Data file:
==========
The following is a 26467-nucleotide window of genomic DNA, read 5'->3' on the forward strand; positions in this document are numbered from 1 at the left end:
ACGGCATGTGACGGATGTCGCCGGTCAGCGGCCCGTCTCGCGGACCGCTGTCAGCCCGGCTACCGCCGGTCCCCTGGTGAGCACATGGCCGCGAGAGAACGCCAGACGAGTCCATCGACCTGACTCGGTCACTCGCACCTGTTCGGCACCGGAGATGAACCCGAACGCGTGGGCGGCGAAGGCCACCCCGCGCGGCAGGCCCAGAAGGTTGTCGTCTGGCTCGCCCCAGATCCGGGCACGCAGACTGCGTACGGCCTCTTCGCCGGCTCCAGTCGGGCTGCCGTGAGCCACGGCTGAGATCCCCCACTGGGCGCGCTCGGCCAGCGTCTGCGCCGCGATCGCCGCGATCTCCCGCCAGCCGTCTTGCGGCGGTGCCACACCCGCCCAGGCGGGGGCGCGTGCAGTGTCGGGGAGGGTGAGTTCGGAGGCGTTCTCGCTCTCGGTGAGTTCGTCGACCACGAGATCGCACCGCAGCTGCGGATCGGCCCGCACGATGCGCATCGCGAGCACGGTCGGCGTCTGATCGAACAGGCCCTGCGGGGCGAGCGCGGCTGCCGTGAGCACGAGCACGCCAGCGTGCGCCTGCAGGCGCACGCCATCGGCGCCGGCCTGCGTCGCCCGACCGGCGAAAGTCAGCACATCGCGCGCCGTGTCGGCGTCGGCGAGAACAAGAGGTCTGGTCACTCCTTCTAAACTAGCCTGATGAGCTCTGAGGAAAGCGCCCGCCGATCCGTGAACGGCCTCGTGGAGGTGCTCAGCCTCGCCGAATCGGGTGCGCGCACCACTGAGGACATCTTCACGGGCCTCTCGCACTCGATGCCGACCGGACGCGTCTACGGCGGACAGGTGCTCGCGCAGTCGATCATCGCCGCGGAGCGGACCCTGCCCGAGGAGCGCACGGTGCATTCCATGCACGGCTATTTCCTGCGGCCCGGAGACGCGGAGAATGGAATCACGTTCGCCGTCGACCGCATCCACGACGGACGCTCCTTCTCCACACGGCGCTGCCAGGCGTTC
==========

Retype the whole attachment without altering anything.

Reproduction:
The following is a 26467-nucleotide window of genomic DNA, read 5'->3' on the forward strand; positions in this document are numbered from 1 at the left end:
ACGGCATGTGACGGATGTCGCCGGTCAGCGGCCCGTCTCGCGGACCGCTGTCAGCCCGGCTACCGCCGGTCCCCTGGTGAGCACATGGCCGCGAGAGAACGCCAGACGAGTCCATCGACCTGACTCGGTCACTCGCACCTGTTCGGCACCGGAGATGAACCCGAACGCGTGGGCGGCGAAGGCCACCCCGCGCGGCAGGCCCAGAAGGTTGTCGTCTGGCTCGCCCCAGATCCGGGCACGCAGACTGCGTACGGCCTCTTCGCCGGCTCCAGTCGGGCTGCCGTGAGCCACGGCTGAGATCCCCCACTGGGCGCGCTCGGCCAGCGTCTGCGCCGCGATCGCCGCGATCTCCCGCCAGCCGTCTTGCGGCGGTGCCACACCCGCCCAGGCGGGGGCGCGTGCAGTGTCGGGGAGGGTGAGTTCGGAGGCGTTCTCGCTCTCGGTGAGTTCGTCGACCACGAGATCGCACCGCAGCTGCGGATCGGCCCGCACGATGCGCATCGCGAGCACGGTCGGCGTCTGATCGAACAGGCCCTGCGGGGCGAGCGCGGCTGCCGTGAGCACGAGCACGCCAGCGTGCGCCTGCAGGCGCACGCCATCGGCGCCGGCCTGCGTCGCCCGACCGGCGAAAGTCAGCACATCGCGCGCCGTGTCGGCGTCGGCGAGAACAAGAGGTCTGGTCACTCCTTCTAAACTAGCCTGATGAGCTCTGAGGAAAGCGCCCGCCGATCCGTGAACGGCCTCGTGGAGGTGCTCAGCCTCGCCGAATCGGGTGCGCGCACCACTGAGGACATCTTCACGGGCCTCTCGCACTCGATGCCGACCGGACGCGTCTACGGCGGACAGGTGCTCGCGCAGTCGATCATCGCCGCGGAGCGGACCCTGCCCGAGGAGCGCACGGTGCATTCCATGCACGGCTATTTCCTGCGGCCCGGAGACGCGGAGAATGGAATCACGTTCGCCGTCGACCGCATCCACGACGGACGCTCCTTCTCCACACGGCGCTGCCAGGCGTTC